Photographer Marc Ohrem-Leclef explains it best himself:
"Cowboys and Indians" introduces us to two insular, male-dominated communities.
The first is a group of “jackaroos” (the term for young cowboys in Australia), in a very remote area of northern Queensland that has neither FM radio nor cell phone reception or any sizable village within a vicinity of over 100 miles.
The other is a group of wrestling students in their sacred and thus somewhat ‘off-limits’ training grounds -- part clay/dirt arena, part temple to the Hindu-god Hanuman — in a congested city in northern India.
Here they follow the thousand-year-old practice of kushti, a style of wrestling that embraces Hindu spiritual tradition.
The two communities are based on nearly opposite motivations: the “jackaroos” being in it for the money, out of necessity; the wrestlers choosing an athletic pastime tied into their religious beliefs. Where they mirror one another is in that these young men immerse themselves in an environment where physicality becomes a centerpiece of their togetherness and interaction, a physicality that is inherently, and in a classic sense, masculine.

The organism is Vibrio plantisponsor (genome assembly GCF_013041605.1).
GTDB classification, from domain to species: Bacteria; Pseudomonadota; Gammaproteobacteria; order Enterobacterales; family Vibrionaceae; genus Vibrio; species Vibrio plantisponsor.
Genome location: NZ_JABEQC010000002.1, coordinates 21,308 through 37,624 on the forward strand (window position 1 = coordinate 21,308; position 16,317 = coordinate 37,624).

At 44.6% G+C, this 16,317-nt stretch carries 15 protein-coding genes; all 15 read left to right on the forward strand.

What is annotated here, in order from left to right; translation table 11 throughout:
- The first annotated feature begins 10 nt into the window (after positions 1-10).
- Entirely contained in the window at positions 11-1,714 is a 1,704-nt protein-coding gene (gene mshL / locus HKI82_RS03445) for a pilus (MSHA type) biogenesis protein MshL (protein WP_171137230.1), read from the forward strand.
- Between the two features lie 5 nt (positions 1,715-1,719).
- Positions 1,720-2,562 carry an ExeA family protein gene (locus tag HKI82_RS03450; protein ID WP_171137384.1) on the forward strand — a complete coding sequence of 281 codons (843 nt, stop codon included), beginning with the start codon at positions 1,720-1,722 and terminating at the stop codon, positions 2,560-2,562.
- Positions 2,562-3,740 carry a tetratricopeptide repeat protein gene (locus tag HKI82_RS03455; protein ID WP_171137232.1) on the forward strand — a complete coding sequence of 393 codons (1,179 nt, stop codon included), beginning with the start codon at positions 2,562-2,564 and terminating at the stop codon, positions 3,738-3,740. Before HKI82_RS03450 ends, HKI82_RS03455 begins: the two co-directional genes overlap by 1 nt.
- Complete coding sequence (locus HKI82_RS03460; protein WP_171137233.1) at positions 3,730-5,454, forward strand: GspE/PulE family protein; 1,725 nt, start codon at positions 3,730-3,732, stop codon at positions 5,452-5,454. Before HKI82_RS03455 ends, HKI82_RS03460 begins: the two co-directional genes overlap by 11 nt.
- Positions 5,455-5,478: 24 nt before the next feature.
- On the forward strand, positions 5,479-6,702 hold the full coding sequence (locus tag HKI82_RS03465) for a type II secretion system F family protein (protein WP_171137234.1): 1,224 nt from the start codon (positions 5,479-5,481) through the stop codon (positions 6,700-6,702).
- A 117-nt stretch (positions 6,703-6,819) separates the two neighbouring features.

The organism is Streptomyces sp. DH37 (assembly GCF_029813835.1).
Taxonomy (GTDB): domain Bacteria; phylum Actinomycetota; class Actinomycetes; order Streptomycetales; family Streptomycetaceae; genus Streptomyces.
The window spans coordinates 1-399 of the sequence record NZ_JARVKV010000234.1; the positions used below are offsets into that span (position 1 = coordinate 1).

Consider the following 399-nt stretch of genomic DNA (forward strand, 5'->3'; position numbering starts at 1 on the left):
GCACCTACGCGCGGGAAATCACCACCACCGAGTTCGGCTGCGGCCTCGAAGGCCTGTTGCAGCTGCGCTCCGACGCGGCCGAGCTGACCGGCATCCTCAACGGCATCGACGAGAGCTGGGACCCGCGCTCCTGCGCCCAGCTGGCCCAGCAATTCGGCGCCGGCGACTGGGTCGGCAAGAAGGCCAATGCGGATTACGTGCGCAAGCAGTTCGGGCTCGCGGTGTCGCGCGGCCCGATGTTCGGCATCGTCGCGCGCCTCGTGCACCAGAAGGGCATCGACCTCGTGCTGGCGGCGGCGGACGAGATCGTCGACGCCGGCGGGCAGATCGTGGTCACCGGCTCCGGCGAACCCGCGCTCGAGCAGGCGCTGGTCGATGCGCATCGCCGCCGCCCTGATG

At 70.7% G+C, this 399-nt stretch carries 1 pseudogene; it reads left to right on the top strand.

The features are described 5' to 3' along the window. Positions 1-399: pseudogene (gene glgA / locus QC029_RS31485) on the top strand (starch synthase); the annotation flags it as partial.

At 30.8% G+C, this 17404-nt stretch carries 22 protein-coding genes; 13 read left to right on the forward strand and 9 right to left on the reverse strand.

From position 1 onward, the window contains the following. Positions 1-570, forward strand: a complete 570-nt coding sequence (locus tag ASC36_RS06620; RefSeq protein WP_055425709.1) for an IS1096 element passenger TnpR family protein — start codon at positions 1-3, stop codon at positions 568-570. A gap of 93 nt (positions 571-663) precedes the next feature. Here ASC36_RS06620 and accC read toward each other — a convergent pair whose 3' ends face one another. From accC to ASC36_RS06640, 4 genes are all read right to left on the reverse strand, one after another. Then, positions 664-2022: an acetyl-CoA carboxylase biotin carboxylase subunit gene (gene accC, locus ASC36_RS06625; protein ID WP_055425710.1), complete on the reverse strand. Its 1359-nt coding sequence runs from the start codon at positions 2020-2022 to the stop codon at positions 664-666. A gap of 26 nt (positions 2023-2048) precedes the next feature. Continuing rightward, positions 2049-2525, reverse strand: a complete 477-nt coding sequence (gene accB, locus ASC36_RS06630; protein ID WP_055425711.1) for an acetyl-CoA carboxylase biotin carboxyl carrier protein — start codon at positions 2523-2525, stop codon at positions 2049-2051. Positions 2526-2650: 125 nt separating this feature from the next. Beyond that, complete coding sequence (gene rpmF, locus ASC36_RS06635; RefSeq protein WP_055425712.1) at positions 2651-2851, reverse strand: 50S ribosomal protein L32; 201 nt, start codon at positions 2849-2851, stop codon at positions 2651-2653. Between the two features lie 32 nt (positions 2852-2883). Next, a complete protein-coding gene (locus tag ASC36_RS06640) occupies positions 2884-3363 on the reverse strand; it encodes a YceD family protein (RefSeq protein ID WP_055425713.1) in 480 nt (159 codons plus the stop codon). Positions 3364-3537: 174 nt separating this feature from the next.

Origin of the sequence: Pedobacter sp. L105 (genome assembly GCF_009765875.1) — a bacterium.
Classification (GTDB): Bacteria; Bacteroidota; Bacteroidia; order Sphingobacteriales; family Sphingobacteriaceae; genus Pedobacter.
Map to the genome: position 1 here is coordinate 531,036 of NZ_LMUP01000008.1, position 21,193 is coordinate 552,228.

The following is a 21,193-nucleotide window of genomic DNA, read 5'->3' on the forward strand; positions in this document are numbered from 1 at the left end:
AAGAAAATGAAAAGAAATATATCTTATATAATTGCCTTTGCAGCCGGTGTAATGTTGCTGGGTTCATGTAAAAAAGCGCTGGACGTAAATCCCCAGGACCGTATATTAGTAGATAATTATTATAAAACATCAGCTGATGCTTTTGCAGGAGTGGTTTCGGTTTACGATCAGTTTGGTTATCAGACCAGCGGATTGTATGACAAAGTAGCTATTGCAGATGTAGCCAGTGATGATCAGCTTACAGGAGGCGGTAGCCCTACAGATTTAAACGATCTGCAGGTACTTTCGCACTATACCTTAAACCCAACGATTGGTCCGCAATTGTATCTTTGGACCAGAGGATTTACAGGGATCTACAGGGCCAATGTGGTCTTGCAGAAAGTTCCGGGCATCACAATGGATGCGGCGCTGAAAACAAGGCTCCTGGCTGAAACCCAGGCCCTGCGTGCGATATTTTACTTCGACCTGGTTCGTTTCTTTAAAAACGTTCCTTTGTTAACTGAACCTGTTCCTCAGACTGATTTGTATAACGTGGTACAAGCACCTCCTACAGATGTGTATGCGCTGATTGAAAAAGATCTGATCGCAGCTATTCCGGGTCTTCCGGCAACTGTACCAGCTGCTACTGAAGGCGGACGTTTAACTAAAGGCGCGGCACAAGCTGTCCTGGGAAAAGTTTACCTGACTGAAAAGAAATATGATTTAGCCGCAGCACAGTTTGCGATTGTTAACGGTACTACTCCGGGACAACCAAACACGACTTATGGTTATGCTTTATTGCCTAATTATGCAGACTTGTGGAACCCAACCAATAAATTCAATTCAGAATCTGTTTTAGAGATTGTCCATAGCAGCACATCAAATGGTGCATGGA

While I cannot deny a motivation to manifest some of the iconic, romantic ideas of masculinity, beauty, domination, and strength associated with my subjects in "Chasing Cows" and "Untitled, the Indian Wrestling Students", it is the questioning and dismantling of these stereotypical notions that makes the photographic journey complete for me.
Choosing environments that are characterized by some form of isolation helps me confront my own romanticized perceptions regarding my subjects. Absent outside distractions, I can deeply absorb the dynamics and forces that move them.
As I immerse myself in their element, I gain a deeper understanding of the choreography they move to, both emotionally and physically. Whether that choreography is drawn by tradition or a certain work flow, I attempt to remain a respectful observer; attentive to the moments when a facade (the pressure of a certain role they play within their community), falls off my subjects and I can reveal an ambiguity, vulnerability and tenderness — youth instead of manhood, worship instead of fight, beauty beyond of where it manifests itself in immediate physicality.
It is those unexpected moments that I hope to reveal.
I believe that these fleeting moments of suspense, before a tipping point is reached, tell a more nuanced story than moments of resolution.
— Marc Ohrem-Leclef
For more information on Ohrem-Leclef and his work check his Web site.